I have a 31/2 old, and have the exact same struggles to go anywhere, let me know if you find a soloution!! lol! Seriously, what I do that works alot of the time is to tell her that if she won't let me do it (hair, dressed etc, then here, she can do it herself, I hand her her pants and walk away. Then it's no, no, no, help me! And we get her ready. Easy? Noo, but I am just hoping that in time, it will get better...here's hoping! Oh, and LOTS of praise when she is cooperative!!

Smallavatar-fefd015f3e6a23a79637b7ec8e9ddaa6

A.R.

answers from San Francisco on

Hi there
Well you could do like my mom did to me, cut her hair short enough where you don't need to worry so much about brushing. Also, would she brush her teeth if at the same time she saw you brushing yours. I do that with my son, I go into the bathroom and we brush together, same with face washing, although lately he has begun to get a towel , wet it and wipe his face. Lastly, I don't offer a choice and say, ready to get dressed, or ready to brush your teeth. I get his clothes out and before he can tell me wait, I dress him on the spot.
IF I seem to offer a choice or pause, that's when my son will say wait or give some excuse, I waste no time, scoop him up and get him dressed pronto..I stopped trying to reason with a little child long ago.. otherwise, I would have gone nuts.

Smallavatar-fefd015f3e6a23a79637b7ec8e9ddaa6

T.H.

answers from San Francisco on

Hi L.,

I'm familiar with this struggle and it's very annoying when you have somewhere to be! Plus it's just a horrible way to start the day.

My suggestions:

1. Make a game out of it. "I bet I can get dressed faster than you can" or "first person to finish getting ready get's an extra book at bedtime" or whatever strikes your kids fancy. This also worked great for being quiet. The "Who can be quiet as a mouse?" game created many much needed quiet moments.

2. I agree with Page the poster below about just sending her off the way she is. My sister is a preschool teacher (specifically 3 yr old) and she tells me she will care that she's the only one in her pajamas (don't know about the hair).

3. I've found that if I get the "getting ready" done right out of bed everything goes much more smoothly. It's like they have less fight in them right out of bed. Plus, I like the idea of a no dawdle morning so get ready then play/eat/whatever.

If you haven't read it, check "Becoming the Parent You Want to Be" out from the library. It's filled with information that helps you remember 1. this is totally normal behavior and 2. helps you deal with it in a rational manner. I've found whenever I start getting "annoyed" with a particular behavior it really helps me keep things in perspective and everything just improves! Anyway, it's great.

Good luck!
T.

p.s.
I almost forgot. Dr. Karp rewards kids with check marks on their hands. My son loves it. I actually use a little tiny heart stamp. At night you can go over the checks and why she got them. You can then reaffirm that when she gets ready quickly it makes you very happy and PROUD. However much praise you want to give her is great. Children are natural people pleasers so seeing you are happy will encourage that behavior.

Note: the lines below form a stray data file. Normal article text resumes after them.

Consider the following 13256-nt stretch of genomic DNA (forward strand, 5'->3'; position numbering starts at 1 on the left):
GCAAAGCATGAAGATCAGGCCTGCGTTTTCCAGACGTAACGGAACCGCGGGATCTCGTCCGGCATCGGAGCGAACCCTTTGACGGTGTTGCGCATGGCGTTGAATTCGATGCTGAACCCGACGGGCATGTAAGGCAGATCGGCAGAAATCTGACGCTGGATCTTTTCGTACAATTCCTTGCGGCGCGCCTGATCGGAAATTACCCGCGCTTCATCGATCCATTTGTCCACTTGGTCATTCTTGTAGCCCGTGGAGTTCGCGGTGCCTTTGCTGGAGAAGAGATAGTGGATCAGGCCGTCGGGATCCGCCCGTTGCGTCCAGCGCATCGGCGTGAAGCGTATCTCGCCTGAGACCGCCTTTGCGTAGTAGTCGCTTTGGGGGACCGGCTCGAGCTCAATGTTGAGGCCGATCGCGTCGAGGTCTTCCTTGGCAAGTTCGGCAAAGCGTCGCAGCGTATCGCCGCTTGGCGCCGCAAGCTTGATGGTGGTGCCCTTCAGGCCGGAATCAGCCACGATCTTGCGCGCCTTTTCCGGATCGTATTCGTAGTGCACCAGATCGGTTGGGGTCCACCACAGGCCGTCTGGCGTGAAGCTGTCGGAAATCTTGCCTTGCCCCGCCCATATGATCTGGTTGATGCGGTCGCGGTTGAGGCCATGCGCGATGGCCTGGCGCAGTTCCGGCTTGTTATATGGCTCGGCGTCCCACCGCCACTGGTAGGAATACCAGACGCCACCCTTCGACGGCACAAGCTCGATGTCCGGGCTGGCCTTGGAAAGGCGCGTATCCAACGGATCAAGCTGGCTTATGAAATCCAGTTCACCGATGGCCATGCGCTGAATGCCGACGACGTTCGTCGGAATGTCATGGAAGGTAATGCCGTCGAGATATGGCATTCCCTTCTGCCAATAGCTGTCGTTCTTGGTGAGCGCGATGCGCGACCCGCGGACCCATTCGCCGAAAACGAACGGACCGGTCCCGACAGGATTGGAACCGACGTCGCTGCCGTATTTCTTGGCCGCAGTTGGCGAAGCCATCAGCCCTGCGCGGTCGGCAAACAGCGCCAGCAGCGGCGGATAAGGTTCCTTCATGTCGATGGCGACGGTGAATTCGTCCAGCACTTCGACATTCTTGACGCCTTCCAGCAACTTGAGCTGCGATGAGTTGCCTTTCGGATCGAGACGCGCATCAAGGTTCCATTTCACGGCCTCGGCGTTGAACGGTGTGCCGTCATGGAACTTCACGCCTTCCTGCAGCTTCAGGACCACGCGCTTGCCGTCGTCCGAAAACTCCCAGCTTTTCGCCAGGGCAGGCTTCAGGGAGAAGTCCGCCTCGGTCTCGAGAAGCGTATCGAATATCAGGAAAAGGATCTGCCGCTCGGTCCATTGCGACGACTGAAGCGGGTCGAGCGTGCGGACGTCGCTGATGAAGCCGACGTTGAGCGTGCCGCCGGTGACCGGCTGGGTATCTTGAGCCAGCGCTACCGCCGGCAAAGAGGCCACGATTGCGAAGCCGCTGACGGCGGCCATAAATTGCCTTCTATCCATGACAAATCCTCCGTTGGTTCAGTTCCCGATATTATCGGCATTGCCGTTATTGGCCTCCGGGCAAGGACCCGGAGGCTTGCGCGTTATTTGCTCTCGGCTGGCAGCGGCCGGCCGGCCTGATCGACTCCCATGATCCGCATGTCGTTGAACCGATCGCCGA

Smallavatar-fefd015f3e6a23a79637b7ec8e9ddaa6

J.W.

answers from San Francisco on

I wish I had a better answer but I suggest bribing her with things she really truly loves. I do not do this much with my son but there are a few things such as brushing teeth etc. where I set the boundaries for the bribe first and then go through with it. If he decides later not to comply, I do not give the reward to him and explain my actions. To make the situation positive however. I make him do something (immediately after) he does not mind as much and give him a reward for that. He is definitely starting to get it.

Smallavatar-fefd015f3e6a23a79637b7ec8e9ddaa6

R.W.

answers from San Francisco on

Hope: One of my boys was impossible when he was younger. Angry, violent, destructive, stubborn, mistrustful, devious, etc. About the time he turned 8 he suddenly became a well behaved child! He may have just been a late maturing child, but I like to think that our consistency and refusal to allow him to control us also had something to do with it. He's almost 9 now, and he's terrific. I'm very proud of him.

Smallavatar-fefd015f3e6a23a79637b7ec8e9ddaa6

V.K.

answers from Sacramento on

My daughter is almost 2 1/2 and I had similar problems with her. It felt like every day was an arguement until bedtime and that's not how I wanted to do things. Now that things have settled down a bit (we moved) I started being firmer about my decisions and telling her that she doesn't tell Mommy "No" Then I always let her know exactly what to expect. "First we are going to sing two songs, then you get into bed, I rub your belly ten times, I rub your back ten times, Sing the Moon Song and go Bye Bye" That seems to have helped A LOT!

Good Luck!

Next question: Morning Routine Before School